In the executive summary of the business plan presented to the ERC board Thursday, Gregory said, “the ERC will launch and sustain 3 key initiatives — with a laser-like focus on businesses that sell products or services on a statewide, national or global scale — and will not be ‘all things to all people’.”
But juggling the new initiatives, which seem to be somewhat of a return to the roots of the ERC’s original purpose, might require a bit of a balancing act as the organization also remains responsible for Nevada County’s $240,000 tourism enhancement contract.
The ERC plans to identify five high-potential county businesses each year and provide each one with up to 200 hours of volunteer expertise, support the board believes will foster job creation and retention. The plan also proposes to convince growth-oriented businesses to move their companies to Nevada County. The final initiative aims to find 10 businesses outside Nevada County and have them vie each year for a prize — a combination of cash and services if they relocate to Nevada County.
But there are hurdles in the path to pulling off that plan, as Gregory outlined a lack of pervasive high-speed Internet service, an underdeveloped skilled and technical work force, lack of available land, lack of spousal employment opportunities and an underdevelopment of entrepreneurial programs as potential pitfalls.
There’s no doubt that the first “impediment” identified by Gregory in the ERC plan — the need for high-speed Internet — remains the highest hurdle for the community to clear to provide an environment that will attract companies that can help build an industry that will support high-paying jobs. We are hopeful that the ERC will join local elected officials and key stakeholders in the community to find solutions to that most pressing problem.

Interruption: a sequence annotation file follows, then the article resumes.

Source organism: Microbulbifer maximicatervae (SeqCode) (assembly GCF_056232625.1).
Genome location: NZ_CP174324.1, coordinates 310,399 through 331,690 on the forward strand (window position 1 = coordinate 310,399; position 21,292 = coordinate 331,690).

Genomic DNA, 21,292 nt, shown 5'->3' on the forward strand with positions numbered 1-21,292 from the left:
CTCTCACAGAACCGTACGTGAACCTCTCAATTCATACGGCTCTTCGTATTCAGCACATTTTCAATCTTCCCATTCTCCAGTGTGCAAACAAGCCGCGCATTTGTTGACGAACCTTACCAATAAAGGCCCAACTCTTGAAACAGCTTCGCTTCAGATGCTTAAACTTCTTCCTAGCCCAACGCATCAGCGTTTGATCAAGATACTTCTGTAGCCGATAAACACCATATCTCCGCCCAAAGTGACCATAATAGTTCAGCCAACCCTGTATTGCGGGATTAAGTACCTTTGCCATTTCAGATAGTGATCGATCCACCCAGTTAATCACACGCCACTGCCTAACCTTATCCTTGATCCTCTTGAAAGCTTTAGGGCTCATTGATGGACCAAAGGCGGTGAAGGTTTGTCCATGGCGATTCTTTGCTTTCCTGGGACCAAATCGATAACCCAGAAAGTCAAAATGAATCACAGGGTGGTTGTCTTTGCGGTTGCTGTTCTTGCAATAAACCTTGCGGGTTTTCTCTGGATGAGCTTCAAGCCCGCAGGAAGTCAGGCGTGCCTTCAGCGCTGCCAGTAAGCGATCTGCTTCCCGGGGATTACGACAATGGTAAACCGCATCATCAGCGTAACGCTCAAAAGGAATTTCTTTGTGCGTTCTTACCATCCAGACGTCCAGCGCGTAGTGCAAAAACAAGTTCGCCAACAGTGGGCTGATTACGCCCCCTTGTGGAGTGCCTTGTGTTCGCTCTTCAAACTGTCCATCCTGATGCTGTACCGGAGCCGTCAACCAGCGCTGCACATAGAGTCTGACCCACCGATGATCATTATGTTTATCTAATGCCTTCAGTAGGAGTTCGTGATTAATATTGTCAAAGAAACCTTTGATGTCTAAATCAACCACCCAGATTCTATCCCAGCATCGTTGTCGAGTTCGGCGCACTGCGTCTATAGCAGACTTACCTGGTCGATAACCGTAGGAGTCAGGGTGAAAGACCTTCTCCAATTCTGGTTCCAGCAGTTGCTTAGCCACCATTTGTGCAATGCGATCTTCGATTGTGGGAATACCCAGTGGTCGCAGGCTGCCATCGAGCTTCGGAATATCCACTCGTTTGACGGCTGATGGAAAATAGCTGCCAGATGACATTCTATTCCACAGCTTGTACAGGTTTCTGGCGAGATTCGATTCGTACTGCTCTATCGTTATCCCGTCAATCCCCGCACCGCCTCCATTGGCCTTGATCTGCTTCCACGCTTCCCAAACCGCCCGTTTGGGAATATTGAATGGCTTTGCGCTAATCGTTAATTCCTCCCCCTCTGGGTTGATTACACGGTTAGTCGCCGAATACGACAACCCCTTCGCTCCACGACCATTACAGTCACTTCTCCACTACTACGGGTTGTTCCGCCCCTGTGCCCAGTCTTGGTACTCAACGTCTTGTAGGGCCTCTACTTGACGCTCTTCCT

We also are hopeful that the ERC can find stability at the top of the organization, offering ample opportunity to bring such outlined strategies to light that not only benefit the bottom line for the local economy, but also the quality of life in Nevada County.
“It’s always been the strategy at the ERC to target our quality of life here because that’s what will really make the difference for a CEO who wants to perhaps be in an environment that has mountain biking, that is close to skiing and that is still near a metropolitan airport,” ERC Chair and Grass Valley City Council member Lisa Swarthout said this week. “But we still have that small-town rural quality that sometimes people look for. That’s something that sets us aside from other counties.”
News of a conceptual plan for a large shopping center proposed for the Dorsey Drive Interchange just weeks ago sparked a strong reaction over the impact on the area’s aesthetics and on local businesses, making it clear that it’s time for a community conversation on the future direction of western Nevada County.
We are encouraged to see the ERC put forth a plan this week focused on economic development strategies and are hopeful the organization can once again play a leadership role in such a discussion.
Our View represents the opinions of The Union Editorial Board, which is comprised of members of The Union staff, as well as informed members of the community.